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evidence of the parties' intent, arguing that Indiana law bars such evidence when the contract includes an integration clause. The district court disagreed with Blessey's characterization of Indiana law, concluding that the cases Blessey cited actually compel admitting the evidence, not excluding it. Noting that it had already determined in its summary judgment order that the Amendment was ambiguous, the district court likewise denied Blessey's motion in limine on the grounds that " [r]esolution of the ambiguity will require the jury to hear and weigh relevant extrinsic evidence."

Following a three day trial, the jury rejected Blessey's breach of contract claim, but found in favor of Blessey on its breach of warranty claim. Blessey does not appeal any aspect of the jury's verdict; rather, its sole challenge is to the district court's denial of its motions for partial summary judgment and in limine.

II.

ANALYSIS

A. Denial of summary judgment motion

Before reaching the merits of Blessey's appeal, we consider whether we have jurisdiction to review the district court's denial of Blessey's motion for partial summary judgment. The general rule in this Circuit is that " an interlocutory order denying summary judgment is not to be reviewed when final judgment adverse to the movant is rendered on the basis of a full trial on the merits." [1] We recognized a narrow exception to this rule in Becker v. Tidewater, Inc., holding that if the appellant seeks review of " the district court's legal conclusions in denying summary judgment, and the case was a bench trial," we have jurisdiction to review the denial of summary judgment.[2]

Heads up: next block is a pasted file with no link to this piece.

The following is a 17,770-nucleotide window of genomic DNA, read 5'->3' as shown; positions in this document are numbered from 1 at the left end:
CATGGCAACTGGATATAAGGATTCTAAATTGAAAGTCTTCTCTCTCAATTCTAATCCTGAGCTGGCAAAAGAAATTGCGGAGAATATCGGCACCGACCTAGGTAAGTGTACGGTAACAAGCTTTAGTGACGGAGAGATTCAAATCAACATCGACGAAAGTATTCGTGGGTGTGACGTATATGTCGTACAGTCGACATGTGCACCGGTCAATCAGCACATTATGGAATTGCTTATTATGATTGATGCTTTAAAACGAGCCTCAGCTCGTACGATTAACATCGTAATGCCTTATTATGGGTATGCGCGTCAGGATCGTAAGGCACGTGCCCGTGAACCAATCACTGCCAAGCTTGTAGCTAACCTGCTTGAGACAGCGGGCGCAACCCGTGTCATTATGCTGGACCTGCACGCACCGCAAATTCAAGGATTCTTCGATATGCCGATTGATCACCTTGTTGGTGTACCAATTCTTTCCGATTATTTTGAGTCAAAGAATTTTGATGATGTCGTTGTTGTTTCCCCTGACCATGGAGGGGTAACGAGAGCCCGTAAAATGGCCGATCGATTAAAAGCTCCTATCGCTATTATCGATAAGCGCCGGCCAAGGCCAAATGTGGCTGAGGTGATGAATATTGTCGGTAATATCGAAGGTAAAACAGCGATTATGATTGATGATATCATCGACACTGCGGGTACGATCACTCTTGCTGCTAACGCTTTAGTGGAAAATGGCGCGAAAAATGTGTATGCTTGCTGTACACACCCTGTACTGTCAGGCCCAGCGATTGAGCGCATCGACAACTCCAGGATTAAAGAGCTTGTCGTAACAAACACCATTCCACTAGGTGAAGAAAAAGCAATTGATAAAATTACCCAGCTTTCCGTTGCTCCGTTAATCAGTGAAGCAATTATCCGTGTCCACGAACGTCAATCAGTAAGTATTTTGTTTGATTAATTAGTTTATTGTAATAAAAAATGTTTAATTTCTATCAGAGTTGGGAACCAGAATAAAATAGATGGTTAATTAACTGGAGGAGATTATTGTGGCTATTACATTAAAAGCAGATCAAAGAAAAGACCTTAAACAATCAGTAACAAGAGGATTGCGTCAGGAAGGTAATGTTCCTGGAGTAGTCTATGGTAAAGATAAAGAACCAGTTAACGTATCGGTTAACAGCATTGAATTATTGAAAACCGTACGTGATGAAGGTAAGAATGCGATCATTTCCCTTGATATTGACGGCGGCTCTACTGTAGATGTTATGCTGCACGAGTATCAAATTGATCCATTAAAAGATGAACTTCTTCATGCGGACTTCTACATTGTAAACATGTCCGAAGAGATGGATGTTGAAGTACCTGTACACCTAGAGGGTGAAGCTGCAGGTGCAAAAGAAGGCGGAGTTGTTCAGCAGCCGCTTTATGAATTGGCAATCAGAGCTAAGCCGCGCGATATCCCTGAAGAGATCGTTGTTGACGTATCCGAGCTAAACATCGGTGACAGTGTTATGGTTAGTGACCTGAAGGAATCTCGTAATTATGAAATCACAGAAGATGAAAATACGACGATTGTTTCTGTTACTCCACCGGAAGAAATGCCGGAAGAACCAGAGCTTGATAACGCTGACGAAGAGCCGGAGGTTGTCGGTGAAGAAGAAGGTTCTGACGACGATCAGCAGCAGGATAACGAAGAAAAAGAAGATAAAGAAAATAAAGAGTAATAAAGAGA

Blessey seeks our review of the district court's disposition of a question of law, but its appeal does not fit the Becker exception because the district court conducted a jury trial. Although we acknowledge that other circuits will review purely legal issues decided on summary judgment without considering the kind of trial conducted, we are bound by Becker.[3]

Neither are we persuaded by the two other theories advanced by Blessey in support of appellate jurisdiction: (1) It is appealing the district court's " repeated misinterpretation" of Indiana law, rather than simply the denial of summary judgment; and, (2) we should excuse its failure to make a Rule 50 motion because the district court denied Jeffboat's Rule 50 motion. First, although the district court might have consistently rejected Blessey's position that Indiana law requires entry of judgment against the known drafter of an ambiguous contract in its pretrial and trial orders, Blessey only seeks our review of that court's denial of its motions for summary judgment and in limine. Second, Blessey's contention that we should excuse